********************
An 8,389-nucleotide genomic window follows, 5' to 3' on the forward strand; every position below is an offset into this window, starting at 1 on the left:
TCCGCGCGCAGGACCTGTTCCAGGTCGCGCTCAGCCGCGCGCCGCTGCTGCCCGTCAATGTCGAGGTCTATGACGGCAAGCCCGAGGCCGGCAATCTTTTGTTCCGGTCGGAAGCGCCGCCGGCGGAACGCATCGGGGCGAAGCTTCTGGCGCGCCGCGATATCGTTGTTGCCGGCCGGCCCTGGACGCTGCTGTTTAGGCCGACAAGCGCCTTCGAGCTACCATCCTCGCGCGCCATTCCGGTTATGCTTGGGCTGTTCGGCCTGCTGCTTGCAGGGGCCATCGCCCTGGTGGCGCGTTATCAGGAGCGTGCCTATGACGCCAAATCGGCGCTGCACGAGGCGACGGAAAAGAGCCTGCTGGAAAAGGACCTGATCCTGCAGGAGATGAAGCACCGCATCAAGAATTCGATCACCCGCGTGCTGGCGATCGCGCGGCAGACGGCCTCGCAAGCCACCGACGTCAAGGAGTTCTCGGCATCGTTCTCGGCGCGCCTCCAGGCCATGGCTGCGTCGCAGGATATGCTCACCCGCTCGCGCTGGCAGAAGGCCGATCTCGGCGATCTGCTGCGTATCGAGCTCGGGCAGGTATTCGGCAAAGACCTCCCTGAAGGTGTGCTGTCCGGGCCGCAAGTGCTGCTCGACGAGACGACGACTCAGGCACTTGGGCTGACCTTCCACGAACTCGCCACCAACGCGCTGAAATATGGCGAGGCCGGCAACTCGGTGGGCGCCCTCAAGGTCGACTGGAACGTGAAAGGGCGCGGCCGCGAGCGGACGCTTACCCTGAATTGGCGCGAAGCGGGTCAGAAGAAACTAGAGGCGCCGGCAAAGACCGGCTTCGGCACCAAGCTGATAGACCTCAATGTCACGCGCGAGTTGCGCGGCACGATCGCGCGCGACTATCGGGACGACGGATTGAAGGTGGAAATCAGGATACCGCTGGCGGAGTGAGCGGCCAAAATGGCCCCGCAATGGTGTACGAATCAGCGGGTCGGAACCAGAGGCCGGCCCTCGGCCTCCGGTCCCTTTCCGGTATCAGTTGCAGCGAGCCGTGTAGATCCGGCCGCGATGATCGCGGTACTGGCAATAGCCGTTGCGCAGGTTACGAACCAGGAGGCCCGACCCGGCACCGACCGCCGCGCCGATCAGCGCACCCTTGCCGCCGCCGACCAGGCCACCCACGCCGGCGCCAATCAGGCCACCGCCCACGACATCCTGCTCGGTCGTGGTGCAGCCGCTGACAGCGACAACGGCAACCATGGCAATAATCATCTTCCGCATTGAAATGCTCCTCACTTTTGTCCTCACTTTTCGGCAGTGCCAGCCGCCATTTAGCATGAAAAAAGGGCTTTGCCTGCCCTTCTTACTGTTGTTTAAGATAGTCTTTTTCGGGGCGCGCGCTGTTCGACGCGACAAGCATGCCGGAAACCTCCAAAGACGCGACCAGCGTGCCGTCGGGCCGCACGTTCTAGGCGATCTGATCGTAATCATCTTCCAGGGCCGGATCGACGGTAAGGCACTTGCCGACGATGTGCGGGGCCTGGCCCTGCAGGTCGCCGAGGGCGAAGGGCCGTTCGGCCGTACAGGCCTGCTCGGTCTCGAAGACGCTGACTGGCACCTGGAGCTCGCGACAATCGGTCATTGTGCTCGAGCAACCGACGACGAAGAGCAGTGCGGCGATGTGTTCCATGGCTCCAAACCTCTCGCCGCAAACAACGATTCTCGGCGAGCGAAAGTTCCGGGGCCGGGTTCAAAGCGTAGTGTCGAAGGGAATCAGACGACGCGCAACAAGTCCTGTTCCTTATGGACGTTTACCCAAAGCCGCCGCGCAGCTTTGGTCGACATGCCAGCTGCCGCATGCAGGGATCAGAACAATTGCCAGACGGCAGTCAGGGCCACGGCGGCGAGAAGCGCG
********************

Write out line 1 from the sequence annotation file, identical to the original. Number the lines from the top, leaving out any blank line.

An 8,389-nucleotide genomic window follows, 5' to 3' on the forward strand; every position below is an offset into this window, starting at 1 on the left: